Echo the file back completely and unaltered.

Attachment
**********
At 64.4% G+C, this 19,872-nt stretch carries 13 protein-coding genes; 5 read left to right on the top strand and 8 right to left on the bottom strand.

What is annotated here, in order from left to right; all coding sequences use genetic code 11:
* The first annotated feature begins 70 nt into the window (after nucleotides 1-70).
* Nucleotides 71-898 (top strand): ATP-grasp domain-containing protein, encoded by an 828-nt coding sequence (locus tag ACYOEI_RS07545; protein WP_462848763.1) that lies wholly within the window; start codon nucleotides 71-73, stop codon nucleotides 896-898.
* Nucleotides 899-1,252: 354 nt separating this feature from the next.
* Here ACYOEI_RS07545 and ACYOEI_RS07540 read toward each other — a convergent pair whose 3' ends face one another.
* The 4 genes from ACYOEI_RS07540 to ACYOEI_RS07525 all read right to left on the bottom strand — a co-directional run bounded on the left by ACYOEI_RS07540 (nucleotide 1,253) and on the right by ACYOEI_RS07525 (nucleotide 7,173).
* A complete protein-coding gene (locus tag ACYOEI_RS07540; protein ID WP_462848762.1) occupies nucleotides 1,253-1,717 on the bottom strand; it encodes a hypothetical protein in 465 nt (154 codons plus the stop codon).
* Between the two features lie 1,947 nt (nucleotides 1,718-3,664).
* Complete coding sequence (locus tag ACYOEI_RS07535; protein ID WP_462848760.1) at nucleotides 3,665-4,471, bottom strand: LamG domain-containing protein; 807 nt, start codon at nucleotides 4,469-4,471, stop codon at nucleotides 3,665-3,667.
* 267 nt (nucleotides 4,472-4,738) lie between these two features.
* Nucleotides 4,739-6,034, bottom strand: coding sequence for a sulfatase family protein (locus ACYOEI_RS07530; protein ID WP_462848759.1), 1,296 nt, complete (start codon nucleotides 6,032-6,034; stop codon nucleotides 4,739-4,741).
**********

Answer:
At 64.4% G+C, this 19,872-nt stretch carries 13 protein-coding genes; 5 read left to right on the top strand and 8 right to left on the bottom strand.

What is annotated here, in order from left to right; all coding sequences use genetic code 11:
* The first annotated feature begins 70 nt into the window (after nucleotides 1-70).
* Nucleotides 71-898 (top strand): ATP-grasp domain-containing protein, encoded by an 828-nt coding sequence (locus tag ACYOEI_RS07545; protein WP_462848763.1) that lies wholly within the window; start codon nucleotides 71-73, stop codon nucleotides 896-898.
* Nucleotides 899-1,252: 354 nt separating this feature from the next.
* Here ACYOEI_RS07545 and ACYOEI_RS07540 read toward each other — a convergent pair whose 3' ends face one another.
* The 4 genes from ACYOEI_RS07540 to ACYOEI_RS07525 all read right to left on the bottom strand — a co-directional run bounded on the left by ACYOEI_RS07540 (nucleotide 1,253) and on the right by ACYOEI_RS07525 (nucleotide 7,173).
* A complete protein-coding gene (locus tag ACYOEI_RS07540; protein ID WP_462848762.1) occupies nucleotides 1,253-1,717 on the bottom strand; it encodes a hypothetical protein in 465 nt (154 codons plus the stop codon).
* Between the two features lie 1,947 nt (nucleotides 1,718-3,664).
* Complete coding sequence (locus tag ACYOEI_RS07535; protein ID WP_462848760.1) at nucleotides 3,665-4,471, bottom strand: LamG domain-containing protein; 807 nt, start codon at nucleotides 4,469-4,471, stop codon at nucleotides 3,665-3,667.
* 267 nt (nucleotides 4,472-4,738) lie between these two features.
* Nucleotides 4,739-6,034, bottom strand: coding sequence for a sulfatase family protein (locus ACYOEI_RS07530; protein ID WP_462848759.1), 1,296 nt, complete (start codon nucleotides 6,032-6,034; stop codon nucleotides 4,739-4,741).